All the women in my family have some degree of anxiety disorder, and most of them suffer from one chronic auto-immune disease or another. Come to think of it, most of the women I know suffer from low-grade chronic anxiety. Some are on prescription medication, and the ones who aren't are either white knuckling it or using alcohol, marijuana, sex, work, or even their children as alternate coping mechanisms. Alcoholism, addiction, incest, physical or emotional abuse, or some other on-going trauma, and according to recent findings the odds of developing an auto-immune disease by the time they reach the age of 45 is staggeringly high.
When healing from complex trauma, the goal is to support the nervous system while it learns to file things into proper context. This process does not happen overnight because damage to the pre-frontal cortex of the brain (where our emotional center organizes and evaluates information through our senses) takes a really long time to heal. Meanwhile, a noise that someone else tunes out keeps you from being able to concentrate or hold a conversation. Because you're wired like a cat your body remains in high alert until your nervous system gives clearance which might take seconds or days. And when you don't function the way other people function, the stress and fear of being defective can stall progress.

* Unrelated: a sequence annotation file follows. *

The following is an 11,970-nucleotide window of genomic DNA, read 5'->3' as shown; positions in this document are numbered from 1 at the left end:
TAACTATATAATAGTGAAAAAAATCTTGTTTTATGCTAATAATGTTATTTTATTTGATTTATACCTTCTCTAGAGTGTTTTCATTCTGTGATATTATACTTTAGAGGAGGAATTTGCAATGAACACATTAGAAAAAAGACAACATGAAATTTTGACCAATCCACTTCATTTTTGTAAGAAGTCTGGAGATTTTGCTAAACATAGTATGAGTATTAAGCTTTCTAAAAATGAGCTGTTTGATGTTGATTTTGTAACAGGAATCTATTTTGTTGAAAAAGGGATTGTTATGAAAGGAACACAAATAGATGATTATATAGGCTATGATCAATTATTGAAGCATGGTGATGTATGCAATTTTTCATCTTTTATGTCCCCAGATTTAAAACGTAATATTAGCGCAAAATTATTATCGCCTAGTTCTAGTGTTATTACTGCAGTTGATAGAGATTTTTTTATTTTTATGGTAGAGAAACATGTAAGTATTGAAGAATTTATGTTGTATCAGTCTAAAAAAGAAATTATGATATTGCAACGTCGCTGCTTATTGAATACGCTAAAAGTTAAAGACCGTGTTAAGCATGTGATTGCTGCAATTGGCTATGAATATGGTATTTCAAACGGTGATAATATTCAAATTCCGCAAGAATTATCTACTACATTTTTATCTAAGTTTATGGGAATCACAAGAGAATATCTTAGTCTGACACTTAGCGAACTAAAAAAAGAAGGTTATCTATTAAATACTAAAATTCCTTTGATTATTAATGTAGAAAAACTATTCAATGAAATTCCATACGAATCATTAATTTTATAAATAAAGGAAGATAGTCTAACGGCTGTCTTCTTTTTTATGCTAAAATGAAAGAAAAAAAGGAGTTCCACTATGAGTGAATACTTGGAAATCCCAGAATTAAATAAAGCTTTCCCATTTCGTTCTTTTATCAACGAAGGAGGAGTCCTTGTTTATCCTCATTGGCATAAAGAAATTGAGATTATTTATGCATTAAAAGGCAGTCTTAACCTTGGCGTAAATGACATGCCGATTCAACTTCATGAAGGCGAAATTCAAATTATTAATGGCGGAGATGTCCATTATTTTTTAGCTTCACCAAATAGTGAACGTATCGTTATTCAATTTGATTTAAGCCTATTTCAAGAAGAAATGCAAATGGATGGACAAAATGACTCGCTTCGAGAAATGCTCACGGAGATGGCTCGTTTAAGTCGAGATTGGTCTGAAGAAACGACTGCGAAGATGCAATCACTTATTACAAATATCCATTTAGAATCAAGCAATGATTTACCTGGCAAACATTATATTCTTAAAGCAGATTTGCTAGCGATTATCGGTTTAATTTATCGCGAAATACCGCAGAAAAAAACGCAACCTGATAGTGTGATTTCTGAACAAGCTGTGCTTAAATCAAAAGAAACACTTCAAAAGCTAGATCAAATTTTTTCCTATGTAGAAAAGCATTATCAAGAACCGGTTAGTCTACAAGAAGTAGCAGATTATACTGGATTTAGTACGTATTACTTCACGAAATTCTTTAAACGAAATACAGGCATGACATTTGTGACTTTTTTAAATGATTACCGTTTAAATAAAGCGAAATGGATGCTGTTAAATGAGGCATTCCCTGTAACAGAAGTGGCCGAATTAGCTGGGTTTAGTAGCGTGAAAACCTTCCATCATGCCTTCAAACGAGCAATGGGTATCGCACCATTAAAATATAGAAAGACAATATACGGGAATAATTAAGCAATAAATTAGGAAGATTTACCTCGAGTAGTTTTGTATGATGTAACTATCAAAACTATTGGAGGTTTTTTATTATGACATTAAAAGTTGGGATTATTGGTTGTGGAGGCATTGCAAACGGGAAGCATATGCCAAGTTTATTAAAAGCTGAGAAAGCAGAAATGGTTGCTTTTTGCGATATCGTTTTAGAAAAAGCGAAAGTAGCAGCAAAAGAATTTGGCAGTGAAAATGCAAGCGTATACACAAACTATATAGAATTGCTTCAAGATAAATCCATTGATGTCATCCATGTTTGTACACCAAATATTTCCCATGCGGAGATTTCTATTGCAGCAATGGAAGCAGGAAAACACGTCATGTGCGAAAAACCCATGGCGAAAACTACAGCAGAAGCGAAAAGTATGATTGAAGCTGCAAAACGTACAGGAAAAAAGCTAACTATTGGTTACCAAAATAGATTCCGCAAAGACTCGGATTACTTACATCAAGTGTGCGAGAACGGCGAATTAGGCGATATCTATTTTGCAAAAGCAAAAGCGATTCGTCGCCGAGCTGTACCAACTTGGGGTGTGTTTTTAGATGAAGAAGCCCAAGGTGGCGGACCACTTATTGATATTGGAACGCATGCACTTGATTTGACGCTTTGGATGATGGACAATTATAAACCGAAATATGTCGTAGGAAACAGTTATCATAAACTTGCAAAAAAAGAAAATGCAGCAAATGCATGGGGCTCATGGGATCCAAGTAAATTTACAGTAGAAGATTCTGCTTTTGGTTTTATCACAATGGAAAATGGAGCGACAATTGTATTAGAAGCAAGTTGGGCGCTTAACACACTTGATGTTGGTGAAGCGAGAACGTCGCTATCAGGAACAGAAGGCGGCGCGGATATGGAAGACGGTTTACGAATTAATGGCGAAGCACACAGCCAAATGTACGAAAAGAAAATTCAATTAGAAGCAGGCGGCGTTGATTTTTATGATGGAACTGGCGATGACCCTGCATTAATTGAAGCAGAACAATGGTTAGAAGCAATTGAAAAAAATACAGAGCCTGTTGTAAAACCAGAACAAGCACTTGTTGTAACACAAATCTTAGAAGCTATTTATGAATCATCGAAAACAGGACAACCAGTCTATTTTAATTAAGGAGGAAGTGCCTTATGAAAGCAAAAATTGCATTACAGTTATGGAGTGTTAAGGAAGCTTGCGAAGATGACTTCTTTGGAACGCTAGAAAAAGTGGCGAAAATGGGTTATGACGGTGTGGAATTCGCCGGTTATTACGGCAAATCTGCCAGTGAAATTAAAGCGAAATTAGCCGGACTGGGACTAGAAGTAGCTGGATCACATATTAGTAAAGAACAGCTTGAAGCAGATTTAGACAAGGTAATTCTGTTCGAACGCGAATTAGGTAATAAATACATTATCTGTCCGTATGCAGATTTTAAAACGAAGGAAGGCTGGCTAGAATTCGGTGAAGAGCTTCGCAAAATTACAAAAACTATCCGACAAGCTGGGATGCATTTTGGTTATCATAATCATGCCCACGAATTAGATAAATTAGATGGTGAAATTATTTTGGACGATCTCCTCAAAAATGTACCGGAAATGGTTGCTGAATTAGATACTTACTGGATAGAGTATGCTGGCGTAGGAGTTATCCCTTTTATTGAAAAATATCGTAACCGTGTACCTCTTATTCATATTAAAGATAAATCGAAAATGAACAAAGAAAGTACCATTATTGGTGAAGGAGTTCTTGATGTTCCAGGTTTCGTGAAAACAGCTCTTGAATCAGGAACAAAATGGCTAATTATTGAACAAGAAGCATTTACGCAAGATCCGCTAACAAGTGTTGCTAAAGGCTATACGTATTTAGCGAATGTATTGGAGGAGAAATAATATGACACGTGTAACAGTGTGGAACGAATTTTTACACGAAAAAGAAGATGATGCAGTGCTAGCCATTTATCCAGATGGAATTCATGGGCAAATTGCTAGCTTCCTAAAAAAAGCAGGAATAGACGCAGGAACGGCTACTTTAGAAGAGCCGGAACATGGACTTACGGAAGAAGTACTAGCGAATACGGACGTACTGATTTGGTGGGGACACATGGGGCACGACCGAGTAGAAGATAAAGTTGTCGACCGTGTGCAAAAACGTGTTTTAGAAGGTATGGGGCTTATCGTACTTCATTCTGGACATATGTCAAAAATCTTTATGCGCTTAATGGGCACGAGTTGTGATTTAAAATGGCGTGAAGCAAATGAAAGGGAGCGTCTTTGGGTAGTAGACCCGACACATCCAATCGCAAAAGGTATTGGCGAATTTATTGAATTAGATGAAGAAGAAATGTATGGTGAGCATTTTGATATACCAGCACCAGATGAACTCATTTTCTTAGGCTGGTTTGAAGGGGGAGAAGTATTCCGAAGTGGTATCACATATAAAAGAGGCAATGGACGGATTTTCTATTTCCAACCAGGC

Maybe the hardest thing about healing from trauma is not being taken seriously by those who don't understand or who don't want to be reminded of their own vulnerability. Being shamed for a process that you have no control over because it's rooted in neurochemistry is one of the hardest, and most common, things people go through. Often, the very people who use shaming tactics are the ones who passed these traumas down to us. Our families.